Motivation: The prediction and annotation of the genomic regions involved in gene expression has been largely explored. Most of the energy has been devoted to the development of approaches that detect transcription start sites, leaving the identification of regulatory regions and their functional transcription factor binding sites (TFBSs) largely unexplored and with important quantitative and qualitative methodological gaps. Results: We have developed ReLA (for REgulatory region Local Alignment tool), a unique tool optimized with the Smith-Waterman algorithm that allows local searches of conserved TFBS clusters and the detection of regulatory regions proximal to genes and enhancer regions. ReLA's performance shows specificities of 81 and 50% when tested on experimentally validated proximal regulatory regions and enhancers, respectively. © The Author(s) 2012. Published by Oxford University Press.


Marabini R.,Autonomous University of Madrid | MacIas J.R.,CSIC - National Center for Biotechnology | Vargas J.,CSIC - National Center for Biotechnology | Quintana A.,CSIC - National Center for Biotechnology | And 4 more authors.
Acta Crystallographica Section D: Biological Crystallography | Year: 2013

Electron microscopy is a valuable tool for elucidating the three-dimensional structures of macromolecular complexes. As the field matures and the number of solved structures increases, the existence of infrastructures that keep this information organized and accessible is crucial. At the same time, standards and clearly described conventions facilitate software maintenance, benefit interoperability with other packages and allow data interchange. This work describes three developments promoting integrative biology, standardization and workflow processing, namely PeppeR, the EMX initiative and Scipion. © 2013 International Union of Crystallography Printed in Singapore - all rights reserved.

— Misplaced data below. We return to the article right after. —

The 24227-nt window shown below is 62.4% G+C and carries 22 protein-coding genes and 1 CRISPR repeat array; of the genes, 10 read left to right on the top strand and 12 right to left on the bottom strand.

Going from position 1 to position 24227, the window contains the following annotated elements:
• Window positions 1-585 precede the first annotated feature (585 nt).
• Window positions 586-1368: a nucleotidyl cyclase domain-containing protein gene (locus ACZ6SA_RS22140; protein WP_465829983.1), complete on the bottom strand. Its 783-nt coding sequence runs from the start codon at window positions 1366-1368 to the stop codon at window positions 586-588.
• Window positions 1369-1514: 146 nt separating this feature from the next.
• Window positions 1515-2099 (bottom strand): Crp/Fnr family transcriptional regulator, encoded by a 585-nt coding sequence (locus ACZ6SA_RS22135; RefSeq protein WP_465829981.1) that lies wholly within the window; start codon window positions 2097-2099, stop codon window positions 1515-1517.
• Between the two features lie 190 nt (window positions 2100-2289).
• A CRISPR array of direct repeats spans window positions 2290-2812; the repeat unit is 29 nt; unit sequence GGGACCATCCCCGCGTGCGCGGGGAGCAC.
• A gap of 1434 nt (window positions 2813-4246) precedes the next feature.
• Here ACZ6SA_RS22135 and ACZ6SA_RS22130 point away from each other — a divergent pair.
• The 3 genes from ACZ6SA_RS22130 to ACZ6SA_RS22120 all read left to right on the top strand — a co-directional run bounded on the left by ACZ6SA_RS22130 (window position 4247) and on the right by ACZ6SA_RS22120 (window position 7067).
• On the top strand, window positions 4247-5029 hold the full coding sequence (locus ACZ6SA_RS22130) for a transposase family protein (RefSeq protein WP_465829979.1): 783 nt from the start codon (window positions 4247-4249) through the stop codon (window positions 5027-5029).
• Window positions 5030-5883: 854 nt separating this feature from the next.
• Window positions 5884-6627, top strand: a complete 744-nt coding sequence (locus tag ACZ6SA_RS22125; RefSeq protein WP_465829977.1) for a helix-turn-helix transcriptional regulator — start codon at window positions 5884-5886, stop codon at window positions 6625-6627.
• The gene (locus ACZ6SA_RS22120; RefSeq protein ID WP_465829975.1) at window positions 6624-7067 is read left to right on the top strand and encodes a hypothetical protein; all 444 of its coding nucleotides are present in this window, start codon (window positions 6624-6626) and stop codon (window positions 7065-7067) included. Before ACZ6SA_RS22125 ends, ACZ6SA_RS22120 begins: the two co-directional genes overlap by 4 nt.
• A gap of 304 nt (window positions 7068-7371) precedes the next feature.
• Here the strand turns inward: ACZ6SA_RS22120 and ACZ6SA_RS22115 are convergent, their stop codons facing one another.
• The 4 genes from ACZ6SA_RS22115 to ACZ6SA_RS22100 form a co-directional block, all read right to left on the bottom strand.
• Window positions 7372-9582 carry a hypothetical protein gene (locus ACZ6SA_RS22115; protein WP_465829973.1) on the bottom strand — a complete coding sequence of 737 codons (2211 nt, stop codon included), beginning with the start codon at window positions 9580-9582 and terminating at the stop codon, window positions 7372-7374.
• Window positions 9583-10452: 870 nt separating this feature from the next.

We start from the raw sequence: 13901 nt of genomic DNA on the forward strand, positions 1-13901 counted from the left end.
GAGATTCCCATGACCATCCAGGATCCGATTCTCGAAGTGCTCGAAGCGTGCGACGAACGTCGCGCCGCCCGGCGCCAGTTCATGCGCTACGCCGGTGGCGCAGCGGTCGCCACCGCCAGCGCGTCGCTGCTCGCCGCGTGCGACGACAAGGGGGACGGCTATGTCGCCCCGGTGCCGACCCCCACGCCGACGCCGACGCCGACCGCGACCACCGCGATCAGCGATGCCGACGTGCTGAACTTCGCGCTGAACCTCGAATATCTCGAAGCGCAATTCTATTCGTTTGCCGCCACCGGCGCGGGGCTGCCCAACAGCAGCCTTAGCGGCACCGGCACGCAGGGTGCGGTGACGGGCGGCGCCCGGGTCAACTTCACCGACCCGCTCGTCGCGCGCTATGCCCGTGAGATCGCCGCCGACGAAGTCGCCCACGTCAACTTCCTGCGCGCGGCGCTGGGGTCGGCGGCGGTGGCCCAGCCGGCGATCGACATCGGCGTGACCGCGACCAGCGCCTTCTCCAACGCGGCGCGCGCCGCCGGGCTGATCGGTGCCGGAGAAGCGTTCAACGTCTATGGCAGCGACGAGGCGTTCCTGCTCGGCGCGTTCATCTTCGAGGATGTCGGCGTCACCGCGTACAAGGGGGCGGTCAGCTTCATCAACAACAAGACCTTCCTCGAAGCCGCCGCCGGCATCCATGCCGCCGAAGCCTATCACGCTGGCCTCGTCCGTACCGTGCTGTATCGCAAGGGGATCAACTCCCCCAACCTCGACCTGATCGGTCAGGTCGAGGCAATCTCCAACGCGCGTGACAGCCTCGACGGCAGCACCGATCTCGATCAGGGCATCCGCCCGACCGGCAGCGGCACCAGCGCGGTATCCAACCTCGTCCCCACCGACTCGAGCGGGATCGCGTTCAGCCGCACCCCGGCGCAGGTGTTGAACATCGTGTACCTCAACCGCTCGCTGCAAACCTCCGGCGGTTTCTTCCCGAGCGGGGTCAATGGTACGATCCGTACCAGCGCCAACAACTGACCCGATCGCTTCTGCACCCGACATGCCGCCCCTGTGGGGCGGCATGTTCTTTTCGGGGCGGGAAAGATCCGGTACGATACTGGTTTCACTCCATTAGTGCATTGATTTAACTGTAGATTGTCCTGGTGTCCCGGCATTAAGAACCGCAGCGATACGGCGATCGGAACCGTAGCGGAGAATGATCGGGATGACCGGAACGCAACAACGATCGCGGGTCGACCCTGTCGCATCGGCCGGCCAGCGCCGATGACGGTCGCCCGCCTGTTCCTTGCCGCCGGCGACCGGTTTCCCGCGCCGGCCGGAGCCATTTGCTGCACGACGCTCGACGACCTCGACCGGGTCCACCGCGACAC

Faustino I.,Barcelona Institute for Research in Biomedicine | Faustino I.,Barcelona Supercomputing Center | Perez A.,Barcelona Institute for Research in Biomedicine | Perez A.,Barcelona Supercomputing Center | And 3 more authors.
Biophysical Journal | Year: 2010

The structure and flexibility of the RNA duplex has been studied using extended molecular dynamics simulations on four diverse 18-mer oligonucleotides designed to contain many copies of the 10 unique dinucleotide steps in different sequence environments. Simulations were performed using the two most popular force fields for nucleic acids simulations (AMBER and CHARMM) in their latest versions, trying to arrive to a consensus picture of the RNA flexibility. Contrary to what was found for DNA duplex ( DNA 2), no clear convergence is found for the RNA duplex (RNA2), but one of the force field seems to agree better with experimental data. MD simulations performed with this force field were used to fully characterize, for the first time to our knowledge, the sequence-dependent elastic properties of RNA duplexes at different levels of resolutions. The flexibility pattern of RNA2 shows similarities with DNA 2, but also surprising differences, which help us to understand the different biological functions of both molecules. A full mesoscopic model of RNA duplex at different resolution levels is derived to be used for genome-wide description of the flexibility of double-helical fragments of RNA. © 2010 by the Biophysical Society.